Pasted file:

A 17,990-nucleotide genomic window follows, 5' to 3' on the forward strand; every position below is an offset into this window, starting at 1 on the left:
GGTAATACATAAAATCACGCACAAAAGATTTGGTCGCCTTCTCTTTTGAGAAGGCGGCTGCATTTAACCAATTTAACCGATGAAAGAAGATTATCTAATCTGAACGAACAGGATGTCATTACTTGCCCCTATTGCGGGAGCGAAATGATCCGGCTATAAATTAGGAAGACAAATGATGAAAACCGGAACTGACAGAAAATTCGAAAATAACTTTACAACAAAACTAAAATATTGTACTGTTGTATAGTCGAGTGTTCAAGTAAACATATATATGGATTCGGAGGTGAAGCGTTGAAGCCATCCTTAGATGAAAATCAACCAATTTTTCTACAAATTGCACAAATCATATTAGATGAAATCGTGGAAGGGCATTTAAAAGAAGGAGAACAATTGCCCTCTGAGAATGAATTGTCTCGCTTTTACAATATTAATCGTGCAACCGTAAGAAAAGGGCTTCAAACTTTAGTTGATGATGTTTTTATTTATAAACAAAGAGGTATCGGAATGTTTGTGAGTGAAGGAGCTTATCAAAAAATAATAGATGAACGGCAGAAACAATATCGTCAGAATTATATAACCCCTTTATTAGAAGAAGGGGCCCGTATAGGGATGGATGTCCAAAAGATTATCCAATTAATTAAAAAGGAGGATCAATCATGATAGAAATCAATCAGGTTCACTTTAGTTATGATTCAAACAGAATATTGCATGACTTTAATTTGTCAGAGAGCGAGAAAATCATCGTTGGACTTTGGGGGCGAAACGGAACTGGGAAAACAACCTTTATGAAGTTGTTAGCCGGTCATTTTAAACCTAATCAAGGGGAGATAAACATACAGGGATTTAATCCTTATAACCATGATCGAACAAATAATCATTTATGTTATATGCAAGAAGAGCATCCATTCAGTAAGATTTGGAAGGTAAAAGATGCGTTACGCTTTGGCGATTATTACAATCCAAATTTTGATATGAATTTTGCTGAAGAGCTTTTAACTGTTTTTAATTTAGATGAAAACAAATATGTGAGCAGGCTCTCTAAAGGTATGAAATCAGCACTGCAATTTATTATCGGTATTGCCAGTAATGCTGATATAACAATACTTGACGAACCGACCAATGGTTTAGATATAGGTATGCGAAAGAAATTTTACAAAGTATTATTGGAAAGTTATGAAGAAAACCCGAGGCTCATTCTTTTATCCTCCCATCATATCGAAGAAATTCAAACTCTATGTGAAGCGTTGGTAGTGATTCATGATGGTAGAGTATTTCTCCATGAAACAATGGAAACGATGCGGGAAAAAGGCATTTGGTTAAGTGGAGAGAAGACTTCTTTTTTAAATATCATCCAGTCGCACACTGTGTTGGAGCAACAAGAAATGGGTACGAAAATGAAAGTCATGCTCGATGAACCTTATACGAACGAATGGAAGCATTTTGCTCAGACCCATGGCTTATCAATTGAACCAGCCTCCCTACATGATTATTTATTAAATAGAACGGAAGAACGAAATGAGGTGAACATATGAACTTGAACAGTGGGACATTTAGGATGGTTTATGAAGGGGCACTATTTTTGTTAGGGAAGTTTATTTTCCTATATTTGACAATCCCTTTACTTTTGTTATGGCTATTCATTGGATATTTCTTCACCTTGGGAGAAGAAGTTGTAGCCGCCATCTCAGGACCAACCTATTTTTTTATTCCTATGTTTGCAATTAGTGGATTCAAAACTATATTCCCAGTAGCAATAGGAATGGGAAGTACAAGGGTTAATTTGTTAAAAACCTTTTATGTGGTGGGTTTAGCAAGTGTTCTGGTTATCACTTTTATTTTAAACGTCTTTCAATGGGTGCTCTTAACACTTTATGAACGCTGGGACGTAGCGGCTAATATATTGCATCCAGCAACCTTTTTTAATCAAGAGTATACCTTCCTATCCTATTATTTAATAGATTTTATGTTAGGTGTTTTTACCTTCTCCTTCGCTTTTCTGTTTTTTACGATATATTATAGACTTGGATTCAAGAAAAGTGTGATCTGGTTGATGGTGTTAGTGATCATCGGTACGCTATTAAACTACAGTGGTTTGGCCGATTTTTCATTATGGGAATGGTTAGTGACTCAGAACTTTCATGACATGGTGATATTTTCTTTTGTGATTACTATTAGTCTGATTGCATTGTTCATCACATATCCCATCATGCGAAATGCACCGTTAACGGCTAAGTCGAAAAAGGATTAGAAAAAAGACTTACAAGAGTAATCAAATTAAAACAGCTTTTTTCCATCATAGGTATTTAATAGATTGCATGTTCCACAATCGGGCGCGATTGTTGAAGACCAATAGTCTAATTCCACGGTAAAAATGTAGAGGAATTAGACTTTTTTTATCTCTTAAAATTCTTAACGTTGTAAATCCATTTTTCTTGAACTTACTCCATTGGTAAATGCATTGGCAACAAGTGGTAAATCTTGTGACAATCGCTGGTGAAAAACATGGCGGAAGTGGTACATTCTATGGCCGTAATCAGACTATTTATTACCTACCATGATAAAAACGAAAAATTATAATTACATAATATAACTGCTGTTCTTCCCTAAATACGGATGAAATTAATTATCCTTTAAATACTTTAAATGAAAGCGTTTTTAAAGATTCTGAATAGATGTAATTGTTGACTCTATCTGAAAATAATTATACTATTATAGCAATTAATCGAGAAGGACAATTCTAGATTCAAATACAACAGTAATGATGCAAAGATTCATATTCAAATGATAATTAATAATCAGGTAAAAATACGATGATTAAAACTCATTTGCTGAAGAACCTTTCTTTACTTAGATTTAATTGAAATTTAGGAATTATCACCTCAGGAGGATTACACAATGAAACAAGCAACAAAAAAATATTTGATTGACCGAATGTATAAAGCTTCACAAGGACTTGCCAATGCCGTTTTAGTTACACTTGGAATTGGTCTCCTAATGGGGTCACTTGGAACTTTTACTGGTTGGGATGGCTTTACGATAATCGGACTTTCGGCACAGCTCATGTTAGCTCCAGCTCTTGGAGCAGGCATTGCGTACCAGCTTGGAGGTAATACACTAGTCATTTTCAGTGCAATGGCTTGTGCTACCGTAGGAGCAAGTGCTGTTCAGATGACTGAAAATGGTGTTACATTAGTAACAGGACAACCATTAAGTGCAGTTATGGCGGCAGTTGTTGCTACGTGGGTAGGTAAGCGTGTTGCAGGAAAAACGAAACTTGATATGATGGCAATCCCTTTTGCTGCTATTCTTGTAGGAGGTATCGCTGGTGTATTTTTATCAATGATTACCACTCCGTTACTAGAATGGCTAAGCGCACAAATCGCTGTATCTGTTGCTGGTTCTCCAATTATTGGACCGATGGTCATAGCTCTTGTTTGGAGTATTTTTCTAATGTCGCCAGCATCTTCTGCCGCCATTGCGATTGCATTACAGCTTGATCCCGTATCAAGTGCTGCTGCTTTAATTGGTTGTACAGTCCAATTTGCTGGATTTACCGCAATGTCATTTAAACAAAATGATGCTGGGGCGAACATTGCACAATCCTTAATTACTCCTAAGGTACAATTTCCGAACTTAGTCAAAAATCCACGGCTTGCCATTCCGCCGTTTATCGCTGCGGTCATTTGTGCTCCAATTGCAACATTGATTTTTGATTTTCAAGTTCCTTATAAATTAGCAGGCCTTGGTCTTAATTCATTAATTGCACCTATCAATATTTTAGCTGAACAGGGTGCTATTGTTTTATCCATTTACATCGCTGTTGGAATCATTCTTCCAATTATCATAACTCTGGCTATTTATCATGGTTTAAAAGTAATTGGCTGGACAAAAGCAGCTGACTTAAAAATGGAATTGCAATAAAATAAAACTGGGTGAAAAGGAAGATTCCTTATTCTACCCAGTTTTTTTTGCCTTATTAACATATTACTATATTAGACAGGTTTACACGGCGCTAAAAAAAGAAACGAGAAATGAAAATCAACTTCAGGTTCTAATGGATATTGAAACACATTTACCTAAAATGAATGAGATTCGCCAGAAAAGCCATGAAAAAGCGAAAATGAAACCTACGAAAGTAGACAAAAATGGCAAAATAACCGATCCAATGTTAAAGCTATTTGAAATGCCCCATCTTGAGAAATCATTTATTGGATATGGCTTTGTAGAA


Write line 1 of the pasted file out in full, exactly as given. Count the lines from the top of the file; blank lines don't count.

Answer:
A 17,990-nucleotide genomic window follows, 5' to 3' on the forward strand; every position below is an offset into this window, starting at 1 on the left: